A passenger injured in a car accident sued the county government and its insurers for damages. A statute limited the amount of damages that a government tortfeasor must pay, but not the amount a private tortfeasor would pay for the same accident. Abrahamson held that the legislature had a rational basis for limiting the damages a government tortfeasor must pay: it preserves public funds to ensure that the government can serve the citizenry. However, she further held that if the government tortfeasor has insurance coverage exceeding the statutory limit, the injured party may be compensated from that excess coverage.
A Wisconsin statute provided that in a personal injury action a plaintiff may recover punitive damages from a tortfeasor who showed “an intentional disregard of the rights of the plaintiff.” Writing for the majority, Abrahamson held that this statute requires the plaintiff to prove that the tortfeasor was aware that its conduct was substantially certain to result in a disregard of the plaintiff’s rights, not that the tortfeasor intended to cause the harm that the plaintiff suffered.
A soccer player sued an opposing team’s players for leg injuries suffered during an organized game. In most states, participants in contact sports could recover damages for injuries only if they were inflicted intentionally or through reckless misconduct. Writing for a majority, Abrahamson held that the injured player need only prove negligence—that the player who caused the injury failed to use that degree of care which would be exercised by a reasonable person under the circumstances. Applied to recreational sports, this standard requires consideration of matters such as the sport’s risks, rules, customs, and level of physical contact.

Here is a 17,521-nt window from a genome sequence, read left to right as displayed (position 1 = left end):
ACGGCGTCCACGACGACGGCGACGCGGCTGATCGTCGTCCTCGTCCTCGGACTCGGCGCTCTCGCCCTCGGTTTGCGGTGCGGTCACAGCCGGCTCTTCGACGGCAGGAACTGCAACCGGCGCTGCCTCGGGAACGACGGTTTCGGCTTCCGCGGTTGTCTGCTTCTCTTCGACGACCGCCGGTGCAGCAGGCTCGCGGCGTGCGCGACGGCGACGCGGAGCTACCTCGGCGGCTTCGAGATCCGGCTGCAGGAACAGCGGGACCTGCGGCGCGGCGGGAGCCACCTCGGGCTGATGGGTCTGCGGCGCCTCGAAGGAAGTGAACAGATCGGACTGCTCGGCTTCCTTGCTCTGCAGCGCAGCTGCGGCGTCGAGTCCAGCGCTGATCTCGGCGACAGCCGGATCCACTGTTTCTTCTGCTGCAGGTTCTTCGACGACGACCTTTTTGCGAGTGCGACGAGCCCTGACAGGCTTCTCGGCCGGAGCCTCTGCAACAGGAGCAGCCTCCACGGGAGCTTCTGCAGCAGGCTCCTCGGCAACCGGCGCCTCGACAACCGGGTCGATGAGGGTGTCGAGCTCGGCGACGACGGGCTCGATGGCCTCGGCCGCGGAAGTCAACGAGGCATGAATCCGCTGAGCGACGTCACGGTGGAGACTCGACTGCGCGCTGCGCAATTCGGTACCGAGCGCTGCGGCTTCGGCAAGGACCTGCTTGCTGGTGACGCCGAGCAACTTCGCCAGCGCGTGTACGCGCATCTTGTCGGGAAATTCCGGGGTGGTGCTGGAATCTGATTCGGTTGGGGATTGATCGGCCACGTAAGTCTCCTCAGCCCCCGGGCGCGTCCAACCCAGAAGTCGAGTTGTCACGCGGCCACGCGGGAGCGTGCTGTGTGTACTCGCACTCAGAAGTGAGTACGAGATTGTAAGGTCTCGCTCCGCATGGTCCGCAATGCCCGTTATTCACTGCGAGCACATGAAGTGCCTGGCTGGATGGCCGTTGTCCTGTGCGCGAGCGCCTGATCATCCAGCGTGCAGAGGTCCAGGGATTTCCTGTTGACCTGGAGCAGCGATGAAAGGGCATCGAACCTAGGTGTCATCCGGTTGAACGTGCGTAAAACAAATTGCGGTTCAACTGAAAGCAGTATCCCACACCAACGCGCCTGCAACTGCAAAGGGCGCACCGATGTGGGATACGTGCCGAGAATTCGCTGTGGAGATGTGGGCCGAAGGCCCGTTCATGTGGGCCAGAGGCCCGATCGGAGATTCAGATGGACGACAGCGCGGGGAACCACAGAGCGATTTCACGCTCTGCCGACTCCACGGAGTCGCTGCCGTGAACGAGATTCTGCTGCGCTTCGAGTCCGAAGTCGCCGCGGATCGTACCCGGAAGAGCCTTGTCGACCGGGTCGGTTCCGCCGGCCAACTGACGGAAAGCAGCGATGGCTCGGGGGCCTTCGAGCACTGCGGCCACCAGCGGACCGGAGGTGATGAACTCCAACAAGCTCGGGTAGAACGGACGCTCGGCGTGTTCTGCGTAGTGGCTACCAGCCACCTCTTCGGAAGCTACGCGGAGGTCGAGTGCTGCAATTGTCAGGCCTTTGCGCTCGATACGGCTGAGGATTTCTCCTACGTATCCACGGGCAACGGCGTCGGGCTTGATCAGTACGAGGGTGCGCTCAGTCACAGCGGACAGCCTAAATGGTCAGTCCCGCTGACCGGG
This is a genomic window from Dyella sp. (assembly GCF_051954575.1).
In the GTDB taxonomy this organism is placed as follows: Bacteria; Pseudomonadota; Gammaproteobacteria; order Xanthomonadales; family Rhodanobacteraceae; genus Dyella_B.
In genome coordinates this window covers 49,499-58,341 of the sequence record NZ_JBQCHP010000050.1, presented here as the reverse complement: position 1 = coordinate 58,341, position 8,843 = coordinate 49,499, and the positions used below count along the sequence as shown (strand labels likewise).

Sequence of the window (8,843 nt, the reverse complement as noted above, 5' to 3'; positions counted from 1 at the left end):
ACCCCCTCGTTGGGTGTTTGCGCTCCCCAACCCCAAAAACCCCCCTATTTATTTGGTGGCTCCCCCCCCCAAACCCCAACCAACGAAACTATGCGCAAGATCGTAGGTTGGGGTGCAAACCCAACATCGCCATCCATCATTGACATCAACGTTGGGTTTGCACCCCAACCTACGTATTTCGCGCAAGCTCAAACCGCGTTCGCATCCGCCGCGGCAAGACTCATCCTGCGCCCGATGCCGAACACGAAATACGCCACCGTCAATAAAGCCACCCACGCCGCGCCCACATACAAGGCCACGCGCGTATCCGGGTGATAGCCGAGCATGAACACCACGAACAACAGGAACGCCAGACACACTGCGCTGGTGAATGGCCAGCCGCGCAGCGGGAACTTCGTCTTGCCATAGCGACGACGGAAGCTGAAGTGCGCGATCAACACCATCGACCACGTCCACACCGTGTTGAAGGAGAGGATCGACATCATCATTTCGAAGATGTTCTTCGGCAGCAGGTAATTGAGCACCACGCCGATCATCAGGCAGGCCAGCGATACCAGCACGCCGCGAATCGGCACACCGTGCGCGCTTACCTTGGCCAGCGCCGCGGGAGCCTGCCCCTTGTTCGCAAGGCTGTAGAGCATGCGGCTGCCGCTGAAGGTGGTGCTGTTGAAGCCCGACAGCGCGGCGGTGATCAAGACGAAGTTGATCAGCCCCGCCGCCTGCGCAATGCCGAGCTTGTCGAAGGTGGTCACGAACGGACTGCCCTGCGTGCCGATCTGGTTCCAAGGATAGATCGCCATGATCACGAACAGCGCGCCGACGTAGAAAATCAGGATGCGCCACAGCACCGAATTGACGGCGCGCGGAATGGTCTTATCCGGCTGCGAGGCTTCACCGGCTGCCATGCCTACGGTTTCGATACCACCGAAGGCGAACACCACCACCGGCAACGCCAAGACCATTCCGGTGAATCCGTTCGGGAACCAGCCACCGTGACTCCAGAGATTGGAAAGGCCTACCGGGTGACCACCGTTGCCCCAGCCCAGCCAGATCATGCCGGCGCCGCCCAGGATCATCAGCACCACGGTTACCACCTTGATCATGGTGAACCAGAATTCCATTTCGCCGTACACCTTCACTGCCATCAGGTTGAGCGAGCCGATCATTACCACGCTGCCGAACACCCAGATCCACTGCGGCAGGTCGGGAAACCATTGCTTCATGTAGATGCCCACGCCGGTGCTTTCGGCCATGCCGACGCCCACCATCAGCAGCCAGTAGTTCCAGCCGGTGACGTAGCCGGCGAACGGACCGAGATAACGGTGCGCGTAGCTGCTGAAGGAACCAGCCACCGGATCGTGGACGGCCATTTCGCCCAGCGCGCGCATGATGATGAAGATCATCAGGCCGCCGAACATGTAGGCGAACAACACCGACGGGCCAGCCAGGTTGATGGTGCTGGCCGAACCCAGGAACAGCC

State ex rel. Universal Processing Services of Wisconsin, LLC v. Circuit Court for Milwaukee County, 2017 WI 26, 374 Wis. 2d 26, 892 N. W.2d 267
This case concerned whether a circuit court impermissibly delegated its power to a referee to decide litigation on the merits. Writing for the majority, Abrahamson noted that the Wisconsin Constitution vests the “judicial power” of the state in the courts. She surveyed the history of referees (also called “special masters”) from the time Wisconsin was a territory through modern federal practice. She held that while referees are a valuable adjunct to the judicial process, they may not assume the place of a judge.
People who cannot afford lawyers often try to represent themselves in court. Their pleadings are difficult to decipher and do not follow the law. In ordinary civil cases, courts look at the allegations of the pleading, not the label, and liberally construe it to determine whether it states a claim for relief. In this case, Abrahamson held that the same rule applies to prisoners who file court pleadings without the assistance of a lawyer.